Continuing Mudd Law Offices‘ series of articles on defamation, this article discusses Utah defamation law. Mudd Law Offices has practiced defamation law for more than ten (10) years. It represents corporations, individuals, and other entities that have been defamed. It also represents those who have been sued for defamation. In fact, in defending Internet anonymous speakers and service providers, its attorneys have been involved in setting appellate precedent in Illinois and Arizona.
Charles Mudd, our principal attorney, is licensed to practice law in Utah.
Defamation in Utah
In Utah, a defamation plaintiff must allege and establish the following elements: (1) The defendant published the alleged defamatory statements in print (often referred to as libel) or in oral communications (often referred to as slander); (2) the alleged defamatory statements are false; (3) the defendant failed to have a privilege to make the alleged defamatory statements; (4) the defendant published the alleged defamatory statements with the “requisite degree of fault;” and (5) the alleged defamatory statements resulted in the plaintiff suffering damages. Jacob v. Bezzant, 2009 UT 37, P21 (Utah 2009) (citation omitted)
The term “publication” in defamation constitutes a legal term of art meaning that it has a particular use within the legal context. Specifically, in the defamation context, publication means any communication of a defamatory statement to a third person. Smith v. Nu Skin Enters., 2008 U.S. Dist. LEXIS 90560, at *8 (D. Utah Nov. 5, 2008) (citing Restatement (Second) Of Torts § 577(1)).
As to the requisite degree of fault, this varies depending on the nature of the plaintiff. If a Plaintiff is a private person, or in other words not a public figure, the “requisite degree of fault” is negligence. Oman v. Davis Sch. Dist., 2008 UT 70, P69 (Utah 2008). If the plaintiff is a public figure, like a politician or a celebrity, then the plaintiff must show that the defendant made the statements with “actual malice.” O’Connor v. Burningham, 2007 UT 58, P8 (Utah 2007).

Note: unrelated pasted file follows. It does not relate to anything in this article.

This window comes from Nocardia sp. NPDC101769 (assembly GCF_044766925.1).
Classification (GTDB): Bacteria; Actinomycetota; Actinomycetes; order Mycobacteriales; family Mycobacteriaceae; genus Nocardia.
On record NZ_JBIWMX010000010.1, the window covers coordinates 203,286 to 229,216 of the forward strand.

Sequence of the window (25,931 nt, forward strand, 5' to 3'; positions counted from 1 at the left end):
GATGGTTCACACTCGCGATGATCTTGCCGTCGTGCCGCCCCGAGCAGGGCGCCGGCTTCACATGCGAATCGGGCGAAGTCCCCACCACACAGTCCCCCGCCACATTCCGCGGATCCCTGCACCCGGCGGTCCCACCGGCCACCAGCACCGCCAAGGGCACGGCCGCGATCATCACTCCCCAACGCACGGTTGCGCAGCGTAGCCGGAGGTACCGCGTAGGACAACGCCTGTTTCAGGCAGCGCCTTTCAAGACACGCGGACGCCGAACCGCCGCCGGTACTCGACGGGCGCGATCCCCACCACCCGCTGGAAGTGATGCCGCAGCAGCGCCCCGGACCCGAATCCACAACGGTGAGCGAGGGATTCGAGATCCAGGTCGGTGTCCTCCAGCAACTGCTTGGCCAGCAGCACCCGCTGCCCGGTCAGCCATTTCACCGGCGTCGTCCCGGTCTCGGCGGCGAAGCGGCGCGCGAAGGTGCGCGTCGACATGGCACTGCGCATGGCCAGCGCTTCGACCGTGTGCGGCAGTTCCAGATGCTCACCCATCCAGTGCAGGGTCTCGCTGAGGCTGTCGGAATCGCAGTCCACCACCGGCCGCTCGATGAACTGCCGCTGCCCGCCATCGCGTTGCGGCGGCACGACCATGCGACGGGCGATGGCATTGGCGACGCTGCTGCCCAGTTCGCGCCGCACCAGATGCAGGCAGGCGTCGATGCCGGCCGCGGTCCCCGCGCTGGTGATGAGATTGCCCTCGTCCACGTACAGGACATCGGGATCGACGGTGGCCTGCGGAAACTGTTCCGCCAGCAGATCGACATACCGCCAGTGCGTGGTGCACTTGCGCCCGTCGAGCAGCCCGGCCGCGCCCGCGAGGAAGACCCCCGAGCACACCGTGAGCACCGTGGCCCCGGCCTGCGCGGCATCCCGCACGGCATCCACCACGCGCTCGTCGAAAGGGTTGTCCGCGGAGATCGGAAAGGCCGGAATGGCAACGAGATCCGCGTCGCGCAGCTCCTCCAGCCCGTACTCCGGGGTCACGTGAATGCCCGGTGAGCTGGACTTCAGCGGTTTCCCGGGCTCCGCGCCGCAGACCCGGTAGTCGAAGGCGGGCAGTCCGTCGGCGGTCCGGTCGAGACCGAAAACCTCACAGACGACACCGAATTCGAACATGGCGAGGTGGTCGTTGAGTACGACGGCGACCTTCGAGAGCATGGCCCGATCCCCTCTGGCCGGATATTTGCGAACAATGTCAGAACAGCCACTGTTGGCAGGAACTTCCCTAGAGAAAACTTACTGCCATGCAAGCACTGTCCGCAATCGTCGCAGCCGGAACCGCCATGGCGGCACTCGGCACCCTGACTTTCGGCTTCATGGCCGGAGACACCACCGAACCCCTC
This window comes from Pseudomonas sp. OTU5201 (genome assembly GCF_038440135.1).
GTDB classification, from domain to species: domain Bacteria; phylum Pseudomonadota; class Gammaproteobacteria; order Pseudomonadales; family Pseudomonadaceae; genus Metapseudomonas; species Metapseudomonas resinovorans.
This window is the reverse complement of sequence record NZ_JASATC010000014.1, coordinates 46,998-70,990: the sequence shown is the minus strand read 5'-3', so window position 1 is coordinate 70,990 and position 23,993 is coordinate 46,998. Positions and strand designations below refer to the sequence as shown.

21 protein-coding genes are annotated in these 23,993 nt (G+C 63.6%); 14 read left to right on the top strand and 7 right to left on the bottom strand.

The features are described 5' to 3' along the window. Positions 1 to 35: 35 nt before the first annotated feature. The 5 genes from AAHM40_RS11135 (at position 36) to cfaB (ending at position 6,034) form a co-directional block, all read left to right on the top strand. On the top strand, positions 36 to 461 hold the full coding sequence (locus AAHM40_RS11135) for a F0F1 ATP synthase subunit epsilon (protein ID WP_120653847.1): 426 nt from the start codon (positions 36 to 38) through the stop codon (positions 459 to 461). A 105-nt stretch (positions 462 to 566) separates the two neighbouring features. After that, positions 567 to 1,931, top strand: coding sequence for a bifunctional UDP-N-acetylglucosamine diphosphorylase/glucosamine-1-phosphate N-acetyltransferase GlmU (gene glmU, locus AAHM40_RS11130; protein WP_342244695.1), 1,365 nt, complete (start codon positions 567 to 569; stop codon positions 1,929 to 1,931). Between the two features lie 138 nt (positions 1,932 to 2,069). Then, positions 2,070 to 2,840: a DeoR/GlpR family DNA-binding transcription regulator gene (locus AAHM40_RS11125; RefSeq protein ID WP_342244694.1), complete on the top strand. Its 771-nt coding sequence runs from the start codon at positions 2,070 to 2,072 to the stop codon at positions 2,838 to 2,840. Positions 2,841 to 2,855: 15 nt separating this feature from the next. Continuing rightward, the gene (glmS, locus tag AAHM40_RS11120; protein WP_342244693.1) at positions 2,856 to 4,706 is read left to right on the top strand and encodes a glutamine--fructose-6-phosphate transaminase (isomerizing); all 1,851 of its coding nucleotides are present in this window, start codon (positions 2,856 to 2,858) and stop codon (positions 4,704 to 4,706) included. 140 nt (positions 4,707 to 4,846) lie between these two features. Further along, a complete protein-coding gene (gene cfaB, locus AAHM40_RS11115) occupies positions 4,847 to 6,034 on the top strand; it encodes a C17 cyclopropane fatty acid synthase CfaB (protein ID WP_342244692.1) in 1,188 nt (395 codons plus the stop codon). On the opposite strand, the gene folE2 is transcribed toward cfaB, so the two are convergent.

Actual malice represents another term of art that means publishing a statement knowing it to be false or “with a reckless disregard for the truth.” Id. The actual malice standard is stricter than the negligence standard. Although there exist several reasons behind this elevated or heightened standard, the arguably most important reason is that a heightened standard for public officials encourages people to engage in public discourse involving public figures without fearing that they could be liable for defamation if they happen to be negligently incorrect in their statements.
As stated above, libel and slander constitute two distinct types of defamation. Generally, written or visual defamation will be libel, and oral defamation will be slander. It should be noted that it could be more difficult to prevail on a defamation claim involving slander than libel.
Statute of Limitations for Civil Defamation
Pursuant to Utah Code § 78 B-2-302, a claim for defamation (whether libel or slander) must be brought within one year.
Utah also provides for criminal defamation, which is a Class B Misdemeanor. Pursuant to Utah Criminal Code § 76-9-404: “A person is guilty of criminal defamation if he knowingly communicates to any person orally or in writing any information which he knows to be false and knows will tend to expose any other living person to public hatred, contempt, or ridicule.”
Pursuant to Utah Code § 76-1-302, there exists a two year statute of limitations for criminal defamation.
Written by Mark A. Petrolis, Associate, Mudd Law Offices with contributions from Charles Lee Mudd Jr.
The Principal of Mudd Law Offices, Charles Mudd, is licensed in Utah.